This argument has always had holes, as far as I am concerned. It is not the
strike energy that "Bleeding" will handle, but the static charge that helps
create an ionized path, that the strike can follow. Diminishing that path
HAS to help.
Additionally, I know this is not absolute; I merely want to improve the odds
a little. Other protection is also needed.
----- Original Message -----
From: "David Gilbert" <email@example.com>
Sent: Sunday, August 01, 2010 11:35 AM
Subject: Re: [TowerTalk] Vertical antennas and lightning
> Look at it this way ... the magnitude of arcing you get across the end
> of the coax if you don't have the antenna DC-shorted to ground is rather
> tiny. My experience over the years (when I had a dipole or vertical
> that was not DC-shorted to ground) was that I'd get a spark across the
> end of a PL-259 (roughly half inch spacing) every few seconds. Add up
> the energy from all those little arcs over maybe a ten or fifteen minute
> period and compare it to the energy from a single lightning strike.
> Then consider the likelihood that the portion of the cloud system that
> generated the lightning strike wasn't even near your QTH ten or fifteen
> minutes ago.
> It's like trying to drop the level of a flowing river by removing water
> with a teacup.
> DC-shorting an antenna to ground is important to protect both equipment
> and people from static buildup. I once drew a really thick (lots of
> current) 2 inch long bright blue arc to my left hand from the shack end
> of the coax coming from an unterminated 80m dipole (my right hand was on
> the floor) ... that calculates out to about 300,000 volts and the biceps
> of both arms were sore for three days. Imagine what the energy that is
> capable of generating those half inch arcs might do to a receiver front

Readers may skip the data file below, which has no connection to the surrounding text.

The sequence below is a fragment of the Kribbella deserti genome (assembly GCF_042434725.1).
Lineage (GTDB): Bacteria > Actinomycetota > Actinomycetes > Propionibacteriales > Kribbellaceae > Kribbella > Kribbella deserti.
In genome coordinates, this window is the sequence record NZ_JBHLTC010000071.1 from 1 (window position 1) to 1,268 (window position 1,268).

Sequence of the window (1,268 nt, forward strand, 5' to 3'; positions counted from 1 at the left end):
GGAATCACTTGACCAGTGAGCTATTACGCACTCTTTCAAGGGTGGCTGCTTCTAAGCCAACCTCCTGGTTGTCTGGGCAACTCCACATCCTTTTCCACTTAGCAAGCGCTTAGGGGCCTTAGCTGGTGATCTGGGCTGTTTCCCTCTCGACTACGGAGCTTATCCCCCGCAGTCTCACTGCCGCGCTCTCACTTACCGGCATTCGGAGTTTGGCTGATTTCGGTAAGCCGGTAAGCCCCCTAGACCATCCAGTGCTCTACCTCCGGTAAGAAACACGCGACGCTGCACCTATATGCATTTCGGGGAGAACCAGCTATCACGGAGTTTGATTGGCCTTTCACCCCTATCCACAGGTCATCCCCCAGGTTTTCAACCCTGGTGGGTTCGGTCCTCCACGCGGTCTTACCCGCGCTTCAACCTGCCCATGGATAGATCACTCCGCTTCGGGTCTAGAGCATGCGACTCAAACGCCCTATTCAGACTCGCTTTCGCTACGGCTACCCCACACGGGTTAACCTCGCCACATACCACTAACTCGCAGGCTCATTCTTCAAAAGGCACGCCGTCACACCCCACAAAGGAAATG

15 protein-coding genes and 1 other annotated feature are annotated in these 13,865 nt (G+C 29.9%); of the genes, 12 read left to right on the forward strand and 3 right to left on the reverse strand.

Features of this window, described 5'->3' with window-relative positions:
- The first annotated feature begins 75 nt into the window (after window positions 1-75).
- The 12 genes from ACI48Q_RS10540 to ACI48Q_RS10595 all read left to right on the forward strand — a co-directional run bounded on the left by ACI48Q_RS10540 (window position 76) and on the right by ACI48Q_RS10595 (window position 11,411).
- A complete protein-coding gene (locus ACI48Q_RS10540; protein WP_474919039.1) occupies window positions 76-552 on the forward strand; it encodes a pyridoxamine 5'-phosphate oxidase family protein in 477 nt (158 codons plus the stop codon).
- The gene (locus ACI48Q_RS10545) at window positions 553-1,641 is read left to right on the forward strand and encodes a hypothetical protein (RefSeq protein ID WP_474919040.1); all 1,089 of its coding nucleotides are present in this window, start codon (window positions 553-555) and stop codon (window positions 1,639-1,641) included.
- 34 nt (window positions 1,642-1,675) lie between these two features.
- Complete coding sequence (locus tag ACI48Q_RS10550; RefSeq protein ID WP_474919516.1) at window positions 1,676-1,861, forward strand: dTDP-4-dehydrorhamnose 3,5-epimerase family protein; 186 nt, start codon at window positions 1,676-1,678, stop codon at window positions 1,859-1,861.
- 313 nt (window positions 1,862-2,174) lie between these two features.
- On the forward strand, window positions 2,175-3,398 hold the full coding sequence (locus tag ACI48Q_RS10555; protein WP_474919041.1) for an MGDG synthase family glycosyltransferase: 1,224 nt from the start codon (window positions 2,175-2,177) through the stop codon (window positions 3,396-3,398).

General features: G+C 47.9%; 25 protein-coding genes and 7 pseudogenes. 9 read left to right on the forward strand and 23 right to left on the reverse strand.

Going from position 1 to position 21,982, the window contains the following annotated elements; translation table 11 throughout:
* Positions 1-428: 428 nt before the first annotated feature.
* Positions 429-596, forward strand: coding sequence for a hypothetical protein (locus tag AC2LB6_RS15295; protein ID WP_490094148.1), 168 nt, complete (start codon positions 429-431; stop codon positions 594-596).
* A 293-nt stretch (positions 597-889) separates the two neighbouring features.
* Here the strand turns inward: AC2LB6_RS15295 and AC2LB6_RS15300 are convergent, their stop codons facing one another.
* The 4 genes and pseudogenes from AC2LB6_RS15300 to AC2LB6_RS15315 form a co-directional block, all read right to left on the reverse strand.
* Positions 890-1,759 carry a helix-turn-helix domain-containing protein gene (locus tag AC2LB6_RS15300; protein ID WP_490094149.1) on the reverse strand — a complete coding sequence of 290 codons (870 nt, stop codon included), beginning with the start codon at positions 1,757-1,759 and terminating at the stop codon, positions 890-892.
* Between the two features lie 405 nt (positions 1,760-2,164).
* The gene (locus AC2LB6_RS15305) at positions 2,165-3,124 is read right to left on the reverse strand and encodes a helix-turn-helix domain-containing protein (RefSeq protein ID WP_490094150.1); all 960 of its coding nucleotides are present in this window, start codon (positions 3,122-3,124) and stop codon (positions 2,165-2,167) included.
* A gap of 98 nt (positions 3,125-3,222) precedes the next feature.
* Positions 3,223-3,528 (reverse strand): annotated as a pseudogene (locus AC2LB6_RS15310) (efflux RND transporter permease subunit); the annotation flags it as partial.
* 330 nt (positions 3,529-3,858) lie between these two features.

> end or the contacts of a small relay.
> But grounding the antenna isn't going to even come close to bleeding off
> enough charge from the clouds overhead to prevent a lightning strike.
> Dave AB7E
> On 8/1/2010 8:40 AM, Bill Aycock wrote:
>> In your message to Dan, you say:
>> "you'll be draining off the static electricity (DC charge) to
>> ground, hopefully thus minimizing the likelihood of a strike to begin
>> I have always believed this to be true, but whenever I even hint at it,
>> someone on this reflector jumps on me. Do you have a reference for me?
>> From: "Gene Smar"<firstname.lastname@example.org>
>> Sent: Friday, July 30, 2010 5:40 PM
>> To: "Dan Schaaf"<email@example.com>; "Tower and HF antenna construction
>> Subject: Re: [TowerTalk] Vertical antennas and lightning
>>> If the inductor is the correct value (high enough XL at the
>>> lowest frequency of operation so as not to upset the feedpoint impedance
>>> appreciably) you can permanently connect it to the feedpoint. In that
>>> configuration you'll be draining off the static electricity (DC charge)
>>> ground, hopefully thus minimizing the likelihood of a strike to begin
>>> I'd recommend XL> 10 X 50 Ohm = 500 Ohms at the lowest frequency.
>>> 73 de
>>> Gene Smar AD3F
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